System Benchmarks

Rightmark Audio Analyzer 6.2.5

The premise behind Rightmark:AA is to test the input and output of the audio system to determine noise levels, range, harmonic distortion, stereo crosstalk and so forth. Rightmark:AA should indicate how well the sound system is built and isolated from electrical interference (either internally or externally). For this test we connect the Line Out to the Line In using a short six inch 3.5mm to 3.5mm high-quality jack, turn the OS speaker volume to 100%, and run the Rightmark default test suite at 192 kHz, 24-bit. The OS is tuned to 192 kHz/24-bit input and output, and the Line-In volume is adjusted until we have the best RMAA value in the mini-pretest. We look specifically at the Dynamic Range of the audio codec used on board, as well as the Total Harmonic Distortion + Noise.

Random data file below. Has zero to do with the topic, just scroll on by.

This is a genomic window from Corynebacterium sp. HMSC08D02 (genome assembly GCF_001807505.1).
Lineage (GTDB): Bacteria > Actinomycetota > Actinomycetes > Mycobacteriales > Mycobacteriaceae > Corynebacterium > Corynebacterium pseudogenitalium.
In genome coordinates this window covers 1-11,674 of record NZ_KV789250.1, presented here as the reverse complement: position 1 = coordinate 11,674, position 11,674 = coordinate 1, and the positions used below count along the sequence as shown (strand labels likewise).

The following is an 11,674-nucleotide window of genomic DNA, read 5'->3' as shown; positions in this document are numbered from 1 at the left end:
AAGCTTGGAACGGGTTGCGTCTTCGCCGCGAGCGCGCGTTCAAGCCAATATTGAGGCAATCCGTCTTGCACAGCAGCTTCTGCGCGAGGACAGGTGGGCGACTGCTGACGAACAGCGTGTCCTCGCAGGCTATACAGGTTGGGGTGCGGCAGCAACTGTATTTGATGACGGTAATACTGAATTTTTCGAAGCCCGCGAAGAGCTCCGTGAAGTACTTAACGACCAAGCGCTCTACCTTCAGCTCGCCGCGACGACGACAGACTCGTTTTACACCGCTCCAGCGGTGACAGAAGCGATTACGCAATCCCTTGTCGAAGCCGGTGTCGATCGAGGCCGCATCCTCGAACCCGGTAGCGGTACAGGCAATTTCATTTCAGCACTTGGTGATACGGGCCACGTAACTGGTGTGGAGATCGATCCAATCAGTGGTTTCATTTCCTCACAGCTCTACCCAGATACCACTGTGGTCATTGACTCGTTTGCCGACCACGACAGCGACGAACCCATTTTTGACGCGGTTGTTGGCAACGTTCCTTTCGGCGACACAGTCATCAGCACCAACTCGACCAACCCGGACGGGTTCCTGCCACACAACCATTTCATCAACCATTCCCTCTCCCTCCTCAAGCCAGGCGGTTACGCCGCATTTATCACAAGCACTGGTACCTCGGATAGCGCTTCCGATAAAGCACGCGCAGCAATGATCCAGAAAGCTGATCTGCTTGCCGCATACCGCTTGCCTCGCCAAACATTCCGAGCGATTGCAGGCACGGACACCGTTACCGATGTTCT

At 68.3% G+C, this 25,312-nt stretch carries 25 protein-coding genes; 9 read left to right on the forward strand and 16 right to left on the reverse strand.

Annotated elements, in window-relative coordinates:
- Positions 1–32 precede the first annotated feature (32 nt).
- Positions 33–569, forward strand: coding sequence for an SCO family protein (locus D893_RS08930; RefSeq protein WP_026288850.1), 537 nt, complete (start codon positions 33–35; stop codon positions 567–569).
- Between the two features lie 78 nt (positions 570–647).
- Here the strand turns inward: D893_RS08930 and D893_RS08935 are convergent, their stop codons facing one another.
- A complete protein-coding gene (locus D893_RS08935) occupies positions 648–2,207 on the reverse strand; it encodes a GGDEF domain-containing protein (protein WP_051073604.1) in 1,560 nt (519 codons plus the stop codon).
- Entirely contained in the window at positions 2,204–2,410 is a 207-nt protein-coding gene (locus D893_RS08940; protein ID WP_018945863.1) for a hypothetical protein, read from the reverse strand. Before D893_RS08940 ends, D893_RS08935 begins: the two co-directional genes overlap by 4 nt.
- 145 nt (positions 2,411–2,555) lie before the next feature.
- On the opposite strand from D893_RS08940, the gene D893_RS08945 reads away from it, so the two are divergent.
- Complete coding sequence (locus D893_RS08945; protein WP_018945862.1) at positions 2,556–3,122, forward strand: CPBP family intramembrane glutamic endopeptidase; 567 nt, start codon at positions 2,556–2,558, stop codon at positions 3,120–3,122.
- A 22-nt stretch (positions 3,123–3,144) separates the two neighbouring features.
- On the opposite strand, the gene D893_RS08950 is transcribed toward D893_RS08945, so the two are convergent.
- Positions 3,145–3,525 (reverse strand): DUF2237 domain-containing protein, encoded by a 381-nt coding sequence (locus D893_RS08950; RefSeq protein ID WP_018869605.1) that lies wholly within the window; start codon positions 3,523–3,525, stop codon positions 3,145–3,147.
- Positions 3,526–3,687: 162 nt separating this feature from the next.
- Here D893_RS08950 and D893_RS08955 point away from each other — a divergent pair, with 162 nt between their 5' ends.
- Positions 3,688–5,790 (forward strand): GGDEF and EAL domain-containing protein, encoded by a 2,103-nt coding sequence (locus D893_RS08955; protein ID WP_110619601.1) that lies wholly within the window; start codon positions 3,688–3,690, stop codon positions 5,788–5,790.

Dynamic Range for the Z97 Extreme6

Rightmark: AA, Dynamic Range, 24-bit / 192 kHz

Rightmark: AA, THD+N, 24-bit / 192 kHz

While the Dynamic Range measurement is on par with the other ALC1150 motherboards we have tested, the THD+N is low, coming in above -80 dBA. In the graph above we can see harmonics over the 1 KHz pulse which may be a contributing factor.

USB Backup

For this benchmark, we run CrystalDiskMark to determine the ideal sequential read and write speeds for the USB port using our 240 GB OCZ Vertex3 SSD with a SATA 6 Gbps to USB 3.0 converter. Then we transfer a set size of files from the SSD to the USB drive using DiskBench, which monitors the time taken to transfer. The files transferred are a 1.52 GB set of 2867 files across 320 folders – 95% of these files are small typical website files, and the rest (90% of the size) are the videos used in the WinRAR test. In an update to pre-Z87 testing, we also run MaxCPU to load up one of the threads during the test which improves general performance up to 15% by causing all the internal pathways to run at full speed.

USB 2.0 Copy Times

USB 3.0 Copy Times

ASRock no longer package its motherboards with XFast USB, and it would seem that the lack of a Turbo mode pushes the USB 3.0 performance in the wrong direction.

DPC Latency